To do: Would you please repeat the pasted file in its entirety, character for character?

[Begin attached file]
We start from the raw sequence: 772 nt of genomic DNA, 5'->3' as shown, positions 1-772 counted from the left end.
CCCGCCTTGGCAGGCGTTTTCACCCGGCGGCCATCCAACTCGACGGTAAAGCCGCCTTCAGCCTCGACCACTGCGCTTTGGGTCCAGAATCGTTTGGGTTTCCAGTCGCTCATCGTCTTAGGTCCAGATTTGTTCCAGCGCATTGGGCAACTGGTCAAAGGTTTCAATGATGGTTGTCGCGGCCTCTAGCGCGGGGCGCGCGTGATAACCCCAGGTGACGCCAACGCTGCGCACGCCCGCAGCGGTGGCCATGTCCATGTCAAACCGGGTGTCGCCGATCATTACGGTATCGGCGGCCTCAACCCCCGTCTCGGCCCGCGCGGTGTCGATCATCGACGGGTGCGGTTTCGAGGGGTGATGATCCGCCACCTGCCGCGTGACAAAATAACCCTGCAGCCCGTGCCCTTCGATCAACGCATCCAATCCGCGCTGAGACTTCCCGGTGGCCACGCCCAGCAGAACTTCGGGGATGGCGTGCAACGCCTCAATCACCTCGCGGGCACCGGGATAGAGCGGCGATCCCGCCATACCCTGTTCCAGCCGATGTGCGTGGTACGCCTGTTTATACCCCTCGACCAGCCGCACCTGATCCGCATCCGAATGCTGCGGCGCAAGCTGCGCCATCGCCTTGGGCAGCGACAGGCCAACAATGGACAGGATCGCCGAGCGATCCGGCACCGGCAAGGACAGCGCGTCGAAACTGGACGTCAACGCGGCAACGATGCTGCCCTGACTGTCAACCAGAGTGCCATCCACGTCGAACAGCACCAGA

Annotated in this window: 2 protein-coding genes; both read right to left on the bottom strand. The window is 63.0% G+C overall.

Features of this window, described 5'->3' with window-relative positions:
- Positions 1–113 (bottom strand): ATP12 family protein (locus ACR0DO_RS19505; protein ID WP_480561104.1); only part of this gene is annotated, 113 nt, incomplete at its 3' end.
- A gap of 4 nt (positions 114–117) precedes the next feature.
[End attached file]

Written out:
We start from the raw sequence: 772 nt of genomic DNA, 5'->3' as shown, positions 1-772 counted from the left end.
CCCGCCTTGGCAGGCGTTTTCACCCGGCGGCCATCCAACTCGACGGTAAAGCCGCCTTCAGCCTCGACCACTGCGCTTTGGGTCCAGAATCGTTTGGGTTTCCAGTCGCTCATCGTCTTAGGTCCAGATTTGTTCCAGCGCATTGGGCAACTGGTCAAAGGTTTCAATGATGGTTGTCGCGGCCTCTAGCGCGGGGCGCGCGTGATAACCCCAGGTGACGCCAACGCTGCGCACGCCCGCAGCGGTGGCCATGTCCATGTCAAACCGGGTGTCGCCGATCATTACGGTATCGGCGGCCTCAACCCCCGTCTCGGCCCGCGCGGTGTCGATCATCGACGGGTGCGGTTTCGAGGGGTGATGATCCGCCACCTGCCGCGTGACAAAATAACCCTGCAGCCCGTGCCCTTCGATCAACGCATCCAATCCGCGCTGAGACTTCCCGGTGGCCACGCCCAGCAGAACTTCGGGGATGGCGTGCAACGCCTCAATCACCTCGCGGGCACCGGGATAGAGCGGCGATCCCGCCATACCCTGTTCCAGCCGATGTGCGTGGTACGCCTGTTTATACCCCTCGACCAGCCGCACCTGATCCGCATCCGAATGCTGCGGCGCAAGCTGCGCCATCGCCTTGGGCAGCGACAGGCCAACAATGGACAGGATCGCCGAGCGATCCGGCACCGGCAAGGACAGCGCGTCGAAACTGGACGTCAACGCGGCAACGATGCTGCCCTGACTGTCAACCAGAGTGCCATCCACGTCGAACAGCACCAGA

Annotated in this window: 2 protein-coding genes; both read right to left on the bottom strand. The window is 63.0% G+C overall.

Features of this window, described 5'->3' with window-relative positions:
- Positions 1–113 (bottom strand): ATP12 family protein (locus ACR0DO_RS19505; protein ID WP_480561104.1); only part of this gene is annotated, 113 nt, incomplete at its 3' end.
- A gap of 4 nt (positions 114–117) precedes the next feature.